Revoking a company licence to sponsor non EEA migrant workers
Many companies think that it is hard work to successfully apply for a licence to sponsor non EEA migrant workers. That is something that many top London immigration solicitors would agree with. Imagine therefore if your company found itself the subject of a Home Office investigation culminating in the revocation of the company licence to sponsor non EEA migrant workers. That is what happened to the company, Liral Veget Training and Recruitment limited. They appealed, by way of an application for judicial review, against the Home Office revocation of their Sponsor Licence and the case is reported as R (Liral Veget Training And Recruitment Ltd) v Secretary of State for the Home Department  EWHC 2941 (Admin). The company application to challenge the revocation of its licence to sponsor non-EU migrant workers failed with the court upholding the Home Office decision.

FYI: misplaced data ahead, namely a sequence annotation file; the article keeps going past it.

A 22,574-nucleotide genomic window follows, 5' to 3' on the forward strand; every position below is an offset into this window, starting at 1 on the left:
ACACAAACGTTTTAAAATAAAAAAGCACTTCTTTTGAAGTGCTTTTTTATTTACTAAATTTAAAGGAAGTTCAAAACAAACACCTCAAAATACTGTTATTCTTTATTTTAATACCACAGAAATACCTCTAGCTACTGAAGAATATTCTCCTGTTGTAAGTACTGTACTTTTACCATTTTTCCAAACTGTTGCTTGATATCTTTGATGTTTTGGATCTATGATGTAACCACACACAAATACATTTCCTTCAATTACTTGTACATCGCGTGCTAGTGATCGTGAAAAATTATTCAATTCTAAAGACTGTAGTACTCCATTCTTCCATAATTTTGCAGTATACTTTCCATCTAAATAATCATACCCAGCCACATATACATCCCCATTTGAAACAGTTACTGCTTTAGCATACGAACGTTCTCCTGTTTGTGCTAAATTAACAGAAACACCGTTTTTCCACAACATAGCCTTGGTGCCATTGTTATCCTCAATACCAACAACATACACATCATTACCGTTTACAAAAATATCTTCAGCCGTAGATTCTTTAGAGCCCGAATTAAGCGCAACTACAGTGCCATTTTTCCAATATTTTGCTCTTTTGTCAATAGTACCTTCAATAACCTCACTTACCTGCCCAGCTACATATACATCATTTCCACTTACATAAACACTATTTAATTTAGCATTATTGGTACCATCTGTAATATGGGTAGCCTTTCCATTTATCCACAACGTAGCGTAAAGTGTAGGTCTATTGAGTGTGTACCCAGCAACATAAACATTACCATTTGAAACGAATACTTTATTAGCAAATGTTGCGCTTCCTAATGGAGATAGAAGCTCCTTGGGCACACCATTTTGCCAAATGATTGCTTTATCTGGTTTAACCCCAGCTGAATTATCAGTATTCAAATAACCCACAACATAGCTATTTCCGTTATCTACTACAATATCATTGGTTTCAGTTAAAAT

To the best London immigration solicitors, the court case reads as a salutary warning to employers about the importance of following Home Office rules and regulations on the operation of sponsor licences and the importance of taking top London immigration solicitors’ advice to maintain a company’s licence rating. The company had wanted to employ migrant workers in skilled roles including the roles of business development manager, company accountant and human resources manager. All professional roles for skilled workers, so initially the best London immigration solicitors would not have envisaged a difficulty with issuing certificate of sponsorships for the migrant workers provided that all the relevant UK Visas and Immigration rules were complied with.
The sponsorship rules on employing non EEA migrants
In order to employ non EEA migrants the company either had to:
• Recruit migrants for job roles on the Shortage Occupation List; or
• Comply with the Resident Labour Market Test.
The Resident Labour Market Test involves advertising the job role in the UK to settled workers with an additional requirement that a company must employ a suitable settled worker if there is someone who has the minimum qualifications to fulfil the job role. This rule applies even if there are non-EEA migrant workers who do not just meet the minimum job specifications but instead exceed them.